School lunch price raised a quarter |

School lunch price raised a quarter

William Ferchland, Tahoe Daily Tribune
Jim Grant/Tahoe Daily TribuneSierra House Elementary school third-grader Jake Dillon enjoys a fruit salad school lunch Wednesday afternoon.

Starting next year, Lake Tahoe Unified School District elementary schools will raise the price of lunches from $1.25 to $1.50, the first increase in over 10 years.

The LTUSD Board of Education voted Wednesday to approve the increase. Board president Lennie Schwartz was absent during the vote.

The increase has been a long time coming, said Shelley Giannotta, director of purchasing and child nutrition.

“I’m trying to improve the quality of foods and keep all of our kitchen equipment in working order,” Giannotta said. “It’s just a necessary step that I need to take.”

Elementary schools like Sierra House have implemented menu changes this year on Giannotta’s request. Vegetarian meals, whole wheat breads and beef taco salad are examples of the additions.

“I’ve heard a lot of parents ask for more nutritious lunches and that would be part of my effort,” Giannotta said.

The increase will align LTUSD with 24 other California school districts that sell lunches for $1.50. The range starts from 75 cents a lunch to $2.50.

From July 2001 to April of this year, the district has bought $592,000 worth of food. A warehouse is kept stocked with $25,000 worth of nonperishable food for inventory.

About $1.2 million gathered from the sales of breakfasts and lunches and through government subsidies support the food program, which includes food for regular and summer school sessions and catering.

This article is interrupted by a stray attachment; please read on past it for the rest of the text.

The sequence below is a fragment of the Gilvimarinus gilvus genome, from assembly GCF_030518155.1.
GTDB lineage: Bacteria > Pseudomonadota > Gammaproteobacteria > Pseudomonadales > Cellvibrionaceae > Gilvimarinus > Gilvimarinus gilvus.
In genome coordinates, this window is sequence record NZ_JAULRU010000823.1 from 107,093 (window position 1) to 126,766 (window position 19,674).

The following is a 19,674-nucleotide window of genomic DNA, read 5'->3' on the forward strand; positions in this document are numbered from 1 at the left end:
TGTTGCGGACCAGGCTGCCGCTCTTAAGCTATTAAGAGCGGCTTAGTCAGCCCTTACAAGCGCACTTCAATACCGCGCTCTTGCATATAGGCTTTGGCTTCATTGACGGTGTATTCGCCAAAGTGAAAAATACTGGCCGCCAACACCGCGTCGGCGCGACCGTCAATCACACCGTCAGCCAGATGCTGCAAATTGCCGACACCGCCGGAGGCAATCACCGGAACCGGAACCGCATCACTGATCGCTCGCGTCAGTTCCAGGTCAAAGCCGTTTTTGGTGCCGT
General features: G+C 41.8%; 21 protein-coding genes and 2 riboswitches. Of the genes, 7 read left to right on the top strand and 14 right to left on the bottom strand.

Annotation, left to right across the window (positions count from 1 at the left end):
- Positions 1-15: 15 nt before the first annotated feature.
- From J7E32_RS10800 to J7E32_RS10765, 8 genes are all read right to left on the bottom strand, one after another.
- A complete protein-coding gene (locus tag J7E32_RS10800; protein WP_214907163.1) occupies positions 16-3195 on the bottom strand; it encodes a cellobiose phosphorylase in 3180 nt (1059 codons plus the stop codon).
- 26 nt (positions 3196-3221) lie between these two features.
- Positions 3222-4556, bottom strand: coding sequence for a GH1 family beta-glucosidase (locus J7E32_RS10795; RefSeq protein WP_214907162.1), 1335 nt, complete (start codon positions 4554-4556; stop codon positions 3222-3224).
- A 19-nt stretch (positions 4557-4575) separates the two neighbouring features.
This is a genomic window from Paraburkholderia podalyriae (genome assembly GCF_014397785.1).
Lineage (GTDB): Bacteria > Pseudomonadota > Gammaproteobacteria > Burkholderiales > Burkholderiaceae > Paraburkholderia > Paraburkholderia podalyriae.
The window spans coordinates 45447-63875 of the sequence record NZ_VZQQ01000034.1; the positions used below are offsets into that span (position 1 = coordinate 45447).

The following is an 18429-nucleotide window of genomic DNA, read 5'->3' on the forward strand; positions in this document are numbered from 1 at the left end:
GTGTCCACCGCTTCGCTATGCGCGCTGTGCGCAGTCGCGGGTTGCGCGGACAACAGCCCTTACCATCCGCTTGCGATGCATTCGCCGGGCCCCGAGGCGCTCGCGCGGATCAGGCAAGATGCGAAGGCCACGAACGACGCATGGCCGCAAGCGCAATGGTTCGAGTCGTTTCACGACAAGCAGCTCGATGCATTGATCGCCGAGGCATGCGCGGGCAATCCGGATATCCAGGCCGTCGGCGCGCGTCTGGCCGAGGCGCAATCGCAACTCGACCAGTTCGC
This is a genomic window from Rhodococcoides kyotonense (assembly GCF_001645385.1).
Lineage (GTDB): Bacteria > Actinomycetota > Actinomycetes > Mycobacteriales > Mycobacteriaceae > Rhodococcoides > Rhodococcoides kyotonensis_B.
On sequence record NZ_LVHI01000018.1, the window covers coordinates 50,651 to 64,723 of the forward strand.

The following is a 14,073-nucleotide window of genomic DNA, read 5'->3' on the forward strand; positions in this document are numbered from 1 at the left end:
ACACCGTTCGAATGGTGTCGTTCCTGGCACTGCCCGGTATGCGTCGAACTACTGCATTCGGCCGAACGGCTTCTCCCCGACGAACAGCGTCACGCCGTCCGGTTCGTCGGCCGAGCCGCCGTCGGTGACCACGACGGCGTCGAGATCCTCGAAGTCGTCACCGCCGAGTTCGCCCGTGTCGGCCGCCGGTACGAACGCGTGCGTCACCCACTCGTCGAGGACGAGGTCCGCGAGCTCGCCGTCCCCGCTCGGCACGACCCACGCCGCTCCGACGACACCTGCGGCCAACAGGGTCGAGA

Students at Bijou and Al Tahoe Elementary receive free lunches since a majority, about 80 percent of children at each school, are eligible for free or reduced-cost lunches per government standards. Districtwide, 44 percent of students are eligible for free or reduced-cost lunches.

Every month Giannotta meets with school food managers to determine the next month’s meal schedule. Recipes are derived from a government dietitian.

Miltaiye Vasquez sat at a table with his lunch of gravy and mash potatoes, corn kernels and fruit salad in front of him. He pounded his plastic utensil package on the hard wooden table to free his fork.

“It’s really good,” Vasquez, a second-grader at Sierra House, said about the school food. “And it’s good that I get chocolate milk every day. It’s always cold.”

Chocolate milk and pizza remain the favorites, according to a small poll taken at the table. With the price increase and menu changes, Giannotta doesn’t figure on erasing the two from the schools.

“I don’t plan to take pizza off the menu,” she said. “I’m sure some parents would like to, but the kids enjoy it.”

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